By the early 1980s, North American railways began profile grinding – reshaping the rail to better match existing wheel profiles. And by the mid-1990s, grinding programs were extending the life of rail to more than twice the life that had been achieved in the previous decade when axle loads were lower and traffic densities were lighter. As concern grew that more metal was being removed than was necessary to stabilize the rail surface condition, an elegant concept known as “the magic wear rate” was introduced into the vernacular.
Joe Kalousek, who developed the concept and coined the term, has described “the magic wear rate” as a point at which the removal of the microscopic cracks that occur in a thin layer of rail skin will keep the development of fatigue cracks in check. Although the magic wear rate changes with the hardness of the rail, contact stresses, and the coefficient of friction, it provides a balance between “enough” and “not enough” wear. Railways that believed in the benefits of rail grinding began chasing this elusive target.
CP Rail, the former Burlington Northern, BNSF and BC Rail, a regional railway in British Columbia (now part of CN) with an extremely rugged operating environment, moved to a preventive approach to grinding. Initially, the recommended interval was 5-8 mgt on curves greater than 3 degrees. “That’s what it took back then,” said Eric Magel, Principal Engineer at the National Research Council of Canada (NRC). Railways have since experimented with various intervals, depending on tonnage and curvature. CP Rail, for example, plans to grind at about a 28-mgt interval this year, Magel said.
NS’ Brad Kerchof said that while it’s easy to say that NS has transitioned from corrective to preventive grinding, the move from one approach to the other is not so much a philosophical choice as it is a practical reality. “If you’re in a corrective mode, it’s because you don’t have the rail grinding assets that you need to move to a preventive mode.”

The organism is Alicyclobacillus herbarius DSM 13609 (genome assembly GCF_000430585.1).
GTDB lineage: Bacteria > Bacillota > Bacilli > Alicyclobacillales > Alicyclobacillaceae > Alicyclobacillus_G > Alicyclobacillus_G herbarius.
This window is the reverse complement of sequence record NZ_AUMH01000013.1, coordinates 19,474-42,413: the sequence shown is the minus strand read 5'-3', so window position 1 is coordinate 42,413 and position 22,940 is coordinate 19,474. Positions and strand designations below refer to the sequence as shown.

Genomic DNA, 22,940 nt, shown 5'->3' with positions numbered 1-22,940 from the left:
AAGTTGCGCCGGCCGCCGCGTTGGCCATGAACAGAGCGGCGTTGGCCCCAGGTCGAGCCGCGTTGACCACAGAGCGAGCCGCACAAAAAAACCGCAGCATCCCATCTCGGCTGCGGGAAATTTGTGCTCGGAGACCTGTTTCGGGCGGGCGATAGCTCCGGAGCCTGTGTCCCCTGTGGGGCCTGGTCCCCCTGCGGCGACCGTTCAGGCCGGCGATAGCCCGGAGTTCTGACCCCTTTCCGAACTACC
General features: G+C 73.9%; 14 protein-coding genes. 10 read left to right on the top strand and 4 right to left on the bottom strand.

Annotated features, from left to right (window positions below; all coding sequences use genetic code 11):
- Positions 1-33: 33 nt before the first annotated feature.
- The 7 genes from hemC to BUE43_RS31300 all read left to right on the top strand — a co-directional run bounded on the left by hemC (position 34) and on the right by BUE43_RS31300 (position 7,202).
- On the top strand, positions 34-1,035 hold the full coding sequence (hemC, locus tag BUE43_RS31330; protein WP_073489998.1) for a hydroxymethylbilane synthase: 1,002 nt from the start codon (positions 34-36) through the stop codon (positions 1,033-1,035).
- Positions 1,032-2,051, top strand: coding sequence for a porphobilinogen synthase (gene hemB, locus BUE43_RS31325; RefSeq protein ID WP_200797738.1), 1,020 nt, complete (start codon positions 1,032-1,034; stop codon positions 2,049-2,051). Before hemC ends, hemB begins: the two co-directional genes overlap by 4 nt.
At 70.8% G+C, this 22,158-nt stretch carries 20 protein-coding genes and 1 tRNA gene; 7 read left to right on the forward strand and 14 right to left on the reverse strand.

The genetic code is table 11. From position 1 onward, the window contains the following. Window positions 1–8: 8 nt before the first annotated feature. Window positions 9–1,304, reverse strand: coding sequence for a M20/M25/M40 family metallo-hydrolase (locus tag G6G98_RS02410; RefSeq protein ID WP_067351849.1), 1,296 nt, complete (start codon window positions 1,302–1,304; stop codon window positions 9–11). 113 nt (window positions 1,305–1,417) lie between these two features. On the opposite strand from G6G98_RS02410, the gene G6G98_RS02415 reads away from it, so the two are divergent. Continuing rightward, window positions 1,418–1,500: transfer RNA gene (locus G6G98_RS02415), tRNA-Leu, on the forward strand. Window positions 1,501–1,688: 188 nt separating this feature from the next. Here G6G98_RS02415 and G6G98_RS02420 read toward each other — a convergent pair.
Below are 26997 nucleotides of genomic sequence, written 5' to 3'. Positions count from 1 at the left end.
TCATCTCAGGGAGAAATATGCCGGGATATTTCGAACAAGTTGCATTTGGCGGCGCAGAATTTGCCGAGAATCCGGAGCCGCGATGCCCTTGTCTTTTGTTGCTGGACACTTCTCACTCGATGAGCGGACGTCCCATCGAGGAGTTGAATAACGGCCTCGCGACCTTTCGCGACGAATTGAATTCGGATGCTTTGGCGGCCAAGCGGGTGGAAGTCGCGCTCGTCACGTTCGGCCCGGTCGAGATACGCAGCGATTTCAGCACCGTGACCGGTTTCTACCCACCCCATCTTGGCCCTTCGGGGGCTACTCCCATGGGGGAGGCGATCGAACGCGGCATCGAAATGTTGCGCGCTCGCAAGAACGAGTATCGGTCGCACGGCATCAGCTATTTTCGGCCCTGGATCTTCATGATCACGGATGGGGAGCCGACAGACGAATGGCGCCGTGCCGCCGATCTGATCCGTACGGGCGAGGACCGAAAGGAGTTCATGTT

You may, for example, have a curve that needs five passes, Kerchof said. But it may be one of 30 curves on a particular line that each need five passes. If you’re going to give each curve the five passes that it needs, you’re going to spend two weeks longer on the line, which delays your arrival at the next line, allowing more mgt between cycles, allowing more RCF to develop, requiring more grinding passes, causing you to fall further behind. “We decided that we’re not going to do five passes any more. We’re going to do three passes, even if the software on the grinder says it needs five passes, because we need to get the grinder over the railroad faster, so that we can get back on the next cycle within 25 mgt instead of maybe 35 mgt,” he said.
NS is hoping to add rail milling, which is fairly well established in Europe, but not yet introduced into North America, into its budget for 2015. “I’m interested in seeing how a milling machine will do on rail damage, such as engine burns, electrode burns and severe metal flow, that is too deep to grind out,” Kerchof said.
In addition to controlling crack growth, railways also began reshaping the rail profile through grinding. It was during this nascent era of preventive rail maintenance in which companies like Advanced Rail Management came into existence and the NRC came to prominence with rail/wheel profile designs that featured individual grinding templates for the high and low rails for various degrees of curvature and tangent track. The template designs, and whether one- or two-point wheel/rail contact was best, generated robust and sometimes heated discussion among researchers and practitioners in the late 1990s. Eventually, the industry moved toward the use of conformal profiles that better matched how rails and wheels actually wore in service.
Wheel wear, surface conditions and profile shapes were also under the microscope during this period. Improvements in metallurgy, which increased wheel steel hardness to 360-Bhn through micro-alloying, began extending wheel life. While there was some concern that increasing the hardness of one component would come at the expense of the other, researchers determined that what was good for the rail was good for the wheels and vice versa.